Wife's Tale (Lansens)

Discussion Questions
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Also consider these LitLovers talking points to help get a discussion started for The Wife's Tale:

1. In what ways has Mary Gooch's life become smaller and smaller as she enters mid-life? How has she withdrawn from the world...and why?

2. Talk about her obsessive eating. What drives her to food... what is Mary "hungry" for?

3. Comment on this quotation: "The anger of Mary's secret floated down to the silty bottom until another storm stirred it up again. But like the food she hid from herself Mary always knew its precise location." What does this passage reveal about Mary?

4. In what way is Mary a prisoner of her own body? Talk about the daily humiliations she undergoes because of her size?

5. In real life how do people treat the morbidly obese? For instance, what is really being said when someone utters, "such a pretty face"? What condescending or dismissive statements are said or written about any eating disorder, obesity or anorexia?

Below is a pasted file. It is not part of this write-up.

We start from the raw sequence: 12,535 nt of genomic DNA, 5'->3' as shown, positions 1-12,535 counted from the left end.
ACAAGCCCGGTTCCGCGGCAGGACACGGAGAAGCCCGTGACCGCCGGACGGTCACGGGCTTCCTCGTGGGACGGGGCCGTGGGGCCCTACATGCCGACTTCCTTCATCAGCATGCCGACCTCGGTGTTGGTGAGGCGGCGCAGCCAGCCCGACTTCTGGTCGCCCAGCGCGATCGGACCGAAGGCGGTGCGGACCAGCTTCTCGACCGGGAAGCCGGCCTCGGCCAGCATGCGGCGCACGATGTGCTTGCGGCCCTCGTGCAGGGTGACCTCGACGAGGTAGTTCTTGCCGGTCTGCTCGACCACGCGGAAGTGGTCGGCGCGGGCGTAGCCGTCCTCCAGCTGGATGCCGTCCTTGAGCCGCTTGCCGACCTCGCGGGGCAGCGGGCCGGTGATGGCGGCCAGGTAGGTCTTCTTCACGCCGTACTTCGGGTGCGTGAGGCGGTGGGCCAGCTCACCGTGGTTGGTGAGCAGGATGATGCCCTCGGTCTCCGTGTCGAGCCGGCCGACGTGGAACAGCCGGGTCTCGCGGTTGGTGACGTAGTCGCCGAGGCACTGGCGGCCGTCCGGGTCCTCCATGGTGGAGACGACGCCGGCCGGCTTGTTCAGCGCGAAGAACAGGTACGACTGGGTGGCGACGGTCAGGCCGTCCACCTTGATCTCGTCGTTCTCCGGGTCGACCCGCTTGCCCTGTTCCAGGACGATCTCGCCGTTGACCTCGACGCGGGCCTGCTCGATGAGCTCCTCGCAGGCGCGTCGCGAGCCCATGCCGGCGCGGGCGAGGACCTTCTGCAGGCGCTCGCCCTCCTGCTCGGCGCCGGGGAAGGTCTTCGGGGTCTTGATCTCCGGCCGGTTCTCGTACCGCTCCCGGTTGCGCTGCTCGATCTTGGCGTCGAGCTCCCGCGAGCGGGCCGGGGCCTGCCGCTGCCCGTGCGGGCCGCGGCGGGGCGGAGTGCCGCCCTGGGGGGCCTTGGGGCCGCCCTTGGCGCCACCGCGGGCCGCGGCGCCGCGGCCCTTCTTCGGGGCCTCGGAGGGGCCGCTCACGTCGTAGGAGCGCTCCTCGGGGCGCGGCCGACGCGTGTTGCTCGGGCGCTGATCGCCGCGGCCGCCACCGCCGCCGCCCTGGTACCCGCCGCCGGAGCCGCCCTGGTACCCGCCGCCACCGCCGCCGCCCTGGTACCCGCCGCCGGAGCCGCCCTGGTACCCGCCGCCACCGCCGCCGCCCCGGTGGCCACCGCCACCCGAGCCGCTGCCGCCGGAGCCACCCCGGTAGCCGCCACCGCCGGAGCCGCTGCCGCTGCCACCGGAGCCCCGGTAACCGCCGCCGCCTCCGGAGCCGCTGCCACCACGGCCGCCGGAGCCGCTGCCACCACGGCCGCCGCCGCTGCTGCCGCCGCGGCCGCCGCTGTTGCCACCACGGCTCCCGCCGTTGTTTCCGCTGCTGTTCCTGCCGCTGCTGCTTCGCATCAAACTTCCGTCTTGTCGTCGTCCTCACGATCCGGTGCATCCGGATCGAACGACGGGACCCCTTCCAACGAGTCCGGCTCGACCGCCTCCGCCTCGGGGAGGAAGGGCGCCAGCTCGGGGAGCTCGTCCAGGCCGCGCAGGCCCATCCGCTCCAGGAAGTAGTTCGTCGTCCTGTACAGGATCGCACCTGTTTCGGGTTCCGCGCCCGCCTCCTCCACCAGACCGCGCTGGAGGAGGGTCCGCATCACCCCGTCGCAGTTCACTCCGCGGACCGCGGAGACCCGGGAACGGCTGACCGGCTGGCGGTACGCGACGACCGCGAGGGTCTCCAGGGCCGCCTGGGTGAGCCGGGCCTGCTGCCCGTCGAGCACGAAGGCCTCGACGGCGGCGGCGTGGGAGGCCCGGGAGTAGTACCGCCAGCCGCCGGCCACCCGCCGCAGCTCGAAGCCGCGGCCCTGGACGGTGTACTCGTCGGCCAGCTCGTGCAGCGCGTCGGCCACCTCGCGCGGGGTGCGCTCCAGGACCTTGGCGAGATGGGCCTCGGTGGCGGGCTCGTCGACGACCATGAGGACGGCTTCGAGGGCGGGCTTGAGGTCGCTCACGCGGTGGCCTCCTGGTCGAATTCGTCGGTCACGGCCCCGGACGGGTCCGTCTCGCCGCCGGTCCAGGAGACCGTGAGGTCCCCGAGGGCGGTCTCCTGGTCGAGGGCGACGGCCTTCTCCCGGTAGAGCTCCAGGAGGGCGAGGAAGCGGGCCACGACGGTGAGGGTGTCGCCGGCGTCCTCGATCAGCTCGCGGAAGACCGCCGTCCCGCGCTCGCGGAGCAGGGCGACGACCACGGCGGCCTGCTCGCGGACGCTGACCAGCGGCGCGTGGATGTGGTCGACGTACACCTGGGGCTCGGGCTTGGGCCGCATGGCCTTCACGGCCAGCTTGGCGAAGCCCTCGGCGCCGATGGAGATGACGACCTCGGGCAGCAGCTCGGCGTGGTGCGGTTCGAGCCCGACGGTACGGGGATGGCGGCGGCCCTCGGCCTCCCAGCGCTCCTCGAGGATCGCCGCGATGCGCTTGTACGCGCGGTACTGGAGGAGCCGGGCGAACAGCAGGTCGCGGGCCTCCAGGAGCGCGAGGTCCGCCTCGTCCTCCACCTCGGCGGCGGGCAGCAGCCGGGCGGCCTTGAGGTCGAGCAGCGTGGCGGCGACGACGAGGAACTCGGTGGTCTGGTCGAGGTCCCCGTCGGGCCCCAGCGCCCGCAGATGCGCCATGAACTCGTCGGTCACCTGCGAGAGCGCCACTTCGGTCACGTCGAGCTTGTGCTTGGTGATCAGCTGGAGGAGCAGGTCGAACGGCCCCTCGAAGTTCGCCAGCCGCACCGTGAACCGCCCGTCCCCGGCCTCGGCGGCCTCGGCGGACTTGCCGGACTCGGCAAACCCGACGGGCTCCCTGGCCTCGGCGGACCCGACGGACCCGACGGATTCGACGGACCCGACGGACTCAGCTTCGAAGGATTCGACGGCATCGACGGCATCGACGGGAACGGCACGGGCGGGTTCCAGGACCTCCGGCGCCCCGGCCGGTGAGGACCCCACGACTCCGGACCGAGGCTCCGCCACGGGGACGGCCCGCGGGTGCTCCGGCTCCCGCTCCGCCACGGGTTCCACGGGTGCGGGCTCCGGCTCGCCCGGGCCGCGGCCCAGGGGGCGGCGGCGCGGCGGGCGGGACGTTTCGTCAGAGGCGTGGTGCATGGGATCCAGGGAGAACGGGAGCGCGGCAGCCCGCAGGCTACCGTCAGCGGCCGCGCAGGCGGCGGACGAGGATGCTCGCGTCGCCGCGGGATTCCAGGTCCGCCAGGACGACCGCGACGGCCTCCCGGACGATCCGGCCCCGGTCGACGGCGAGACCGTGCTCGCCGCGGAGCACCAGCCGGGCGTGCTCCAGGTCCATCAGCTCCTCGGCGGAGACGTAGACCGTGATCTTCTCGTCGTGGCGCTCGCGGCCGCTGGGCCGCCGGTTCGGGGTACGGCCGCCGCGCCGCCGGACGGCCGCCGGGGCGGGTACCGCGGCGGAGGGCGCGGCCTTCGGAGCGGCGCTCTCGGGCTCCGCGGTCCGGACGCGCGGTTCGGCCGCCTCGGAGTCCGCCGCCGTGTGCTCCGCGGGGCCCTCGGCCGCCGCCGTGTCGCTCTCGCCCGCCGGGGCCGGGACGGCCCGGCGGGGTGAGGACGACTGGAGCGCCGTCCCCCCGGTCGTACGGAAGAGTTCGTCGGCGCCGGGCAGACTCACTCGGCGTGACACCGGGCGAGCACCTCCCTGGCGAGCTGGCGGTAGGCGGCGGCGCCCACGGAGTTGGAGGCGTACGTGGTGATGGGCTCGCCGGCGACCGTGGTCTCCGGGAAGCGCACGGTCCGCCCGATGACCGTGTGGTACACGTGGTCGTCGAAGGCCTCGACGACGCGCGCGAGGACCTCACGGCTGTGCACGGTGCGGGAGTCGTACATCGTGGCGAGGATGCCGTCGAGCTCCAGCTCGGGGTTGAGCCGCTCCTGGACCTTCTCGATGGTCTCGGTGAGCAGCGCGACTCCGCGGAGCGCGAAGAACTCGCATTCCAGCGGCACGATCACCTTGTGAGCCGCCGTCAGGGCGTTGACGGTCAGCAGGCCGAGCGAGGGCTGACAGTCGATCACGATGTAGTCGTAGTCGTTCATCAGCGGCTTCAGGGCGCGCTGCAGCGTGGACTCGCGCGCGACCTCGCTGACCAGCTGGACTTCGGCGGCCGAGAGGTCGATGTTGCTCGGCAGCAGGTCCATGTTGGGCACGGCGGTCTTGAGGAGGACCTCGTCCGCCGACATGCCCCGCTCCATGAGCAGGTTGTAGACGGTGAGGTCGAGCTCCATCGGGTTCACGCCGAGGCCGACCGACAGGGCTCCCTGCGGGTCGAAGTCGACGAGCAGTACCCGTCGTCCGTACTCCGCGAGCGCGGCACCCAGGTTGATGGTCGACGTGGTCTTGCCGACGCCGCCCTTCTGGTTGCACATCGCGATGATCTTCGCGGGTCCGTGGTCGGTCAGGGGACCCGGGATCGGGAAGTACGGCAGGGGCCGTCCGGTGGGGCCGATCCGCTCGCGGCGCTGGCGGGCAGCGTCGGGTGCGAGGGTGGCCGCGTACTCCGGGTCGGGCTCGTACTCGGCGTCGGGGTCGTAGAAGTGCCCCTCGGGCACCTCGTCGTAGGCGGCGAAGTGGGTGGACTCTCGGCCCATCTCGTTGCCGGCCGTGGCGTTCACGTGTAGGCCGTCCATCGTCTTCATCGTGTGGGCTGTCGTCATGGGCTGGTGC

6. The history of storytelling is replete with heroes who undertake challenging journeys for a specific goal. In what way might The Wife's Tale be considered a "hero's journey," an "adventure" story...or a "coming of age" story? Outwardly, Mary searches for her husband; inwardly, what is her search really about? What is the treasure at the end of the journey?

7. One reader observed that Mary is like an onion. What might she have meant?

8. Talk about her mishaps and the numerous people Mary meets when she arrives in California. How do these acts of kindness begin to heal her?

9. What about Jimmy? What kind of man is he...what kind of husband?

10. Ultimately, how is Mary changed—on the inside? What does she come to learn about herself and the world?

11. To what extent does this passage represent a change in Mary: "Yes, she still believed in miracles. What were they but random occurrences that caused wonder instead of random occurrences that brought grief?"

12. To what extent did you sympathsize with Mary Gooch? Or were you irritated by or impatient with her? If so, did you find yourself rooting for her by the end?

13. Someone referred to Mary as "everywoman"—a character who symbolizes the plight of the modern female. Do you agree? If so, in ways is she representative of many woman today?

(Questions by LitLovers. Please feel free to use them, online or off, with attribution. Thanks.)

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